Many people think about becoming a landlord as a way of investing for their future. Others become accidental landlords when they can't sell their home, or because they have to move for work but want to retain their property. It's not a simple matter of finding tenants and waiting for the money every month, though. A landlord has many responsibilities, and there are many potential pitfalls. Here are some essential points to remember if you're considering becoming a landlord …
1. It's Not Easy Money
If you're thinking of becoming a landlord, don't think of it as an easy route to earning money. There are a lot of things you need to take into account and be aware of. Landlords who expect to sit back and watch the rent cheques come in every month will soon find themselves proved wrong. There are legal obligations and risks involved, which could cost you a lot of money.
2. Who Will Manage the Property?
If you live a long way from the property that you're going to rent out, you'll have to appoint an agent to manage the property for you. They will charge a monthly fee, which eats into your profit. Managing the property yourself means that your tenants could call you at any time of the day or night; you'll have to deal with any emergencies that arise.
3. Learn about Your Obligations
It's essential to know what your legal obligations to your tenants would be. For example, to what standard are you required to maintain the property? How would you have to go about ending the tenancy? If you make a wrong move, it could be a very expensive mistake and leave you open to legal action, so educate yourself on your obligations as a landlord.
However nice you think your property is, there may well be times when you find yourself without tenants. This could be because they move out at a time of year when other people aren't as likely to be looking for a rental, or because of competition in the market. Could you cope financially if your property remained empty for a time?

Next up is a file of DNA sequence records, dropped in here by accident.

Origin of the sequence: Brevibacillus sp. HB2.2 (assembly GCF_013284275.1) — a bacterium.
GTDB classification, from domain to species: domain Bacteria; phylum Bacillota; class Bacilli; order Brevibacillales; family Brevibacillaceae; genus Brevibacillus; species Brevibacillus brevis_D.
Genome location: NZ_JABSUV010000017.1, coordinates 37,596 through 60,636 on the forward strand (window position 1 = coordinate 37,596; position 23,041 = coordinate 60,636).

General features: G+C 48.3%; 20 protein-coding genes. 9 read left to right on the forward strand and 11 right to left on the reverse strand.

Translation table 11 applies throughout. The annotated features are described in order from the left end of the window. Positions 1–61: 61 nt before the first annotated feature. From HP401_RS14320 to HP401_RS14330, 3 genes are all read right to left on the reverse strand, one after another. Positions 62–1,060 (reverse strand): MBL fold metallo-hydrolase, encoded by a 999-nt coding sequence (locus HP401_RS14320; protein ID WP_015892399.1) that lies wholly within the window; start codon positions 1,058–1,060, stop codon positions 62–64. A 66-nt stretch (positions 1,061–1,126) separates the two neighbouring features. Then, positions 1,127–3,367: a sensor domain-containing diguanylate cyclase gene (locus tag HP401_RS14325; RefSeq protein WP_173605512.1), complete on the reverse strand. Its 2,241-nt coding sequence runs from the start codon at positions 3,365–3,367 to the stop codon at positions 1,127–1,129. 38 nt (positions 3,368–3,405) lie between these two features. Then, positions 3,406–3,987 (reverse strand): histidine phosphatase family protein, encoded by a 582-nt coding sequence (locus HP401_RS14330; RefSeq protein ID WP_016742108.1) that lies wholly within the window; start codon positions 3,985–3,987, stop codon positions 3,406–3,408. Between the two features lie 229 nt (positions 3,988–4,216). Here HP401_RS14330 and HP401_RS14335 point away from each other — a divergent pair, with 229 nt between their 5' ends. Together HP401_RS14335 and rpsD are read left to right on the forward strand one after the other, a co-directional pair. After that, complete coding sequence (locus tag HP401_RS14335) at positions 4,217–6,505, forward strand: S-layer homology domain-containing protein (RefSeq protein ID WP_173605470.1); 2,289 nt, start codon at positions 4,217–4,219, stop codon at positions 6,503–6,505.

5. Where & What to Buy
There are a number of factors to consider when choosing the area in which to buy, and the type of property. Are there university students in the area, or young professionals? If you can only afford a small apartment, is the rental market strong for those, or do people prefer family houses? What will your budget allow you to buy?
6. Be Prepared for Potential Problems
Landlords should always be prepared for possible problems. The property will need maintaining and repairing. At worst, the tenants could trash it or there could be a fire. You would then need to deal with insurance companies and builders. If your heart sinks at the thought, don't be a landlord. There could also be legal and financial issues if the tenants don't pay.
7. Treat It as a Business
Landlords renting out the family home can find it very difficult to let go of their emotional attachment to the house. But it's important to see being a landlord as a business. You must be very thorough in maintaining paperwork, organising repairs and dealing with your legal responsibilities.
Obviously this isn't a thorough guide to the stages of buying a property, but if you fancy yourself as a landlord it should give you some factors to think about. Being a landlord is not an easy prospect, or the route to instant riches. However, there will always be a rental market, so with a cool head you may be a successful landlord. Have you had any disastrous renting experiences?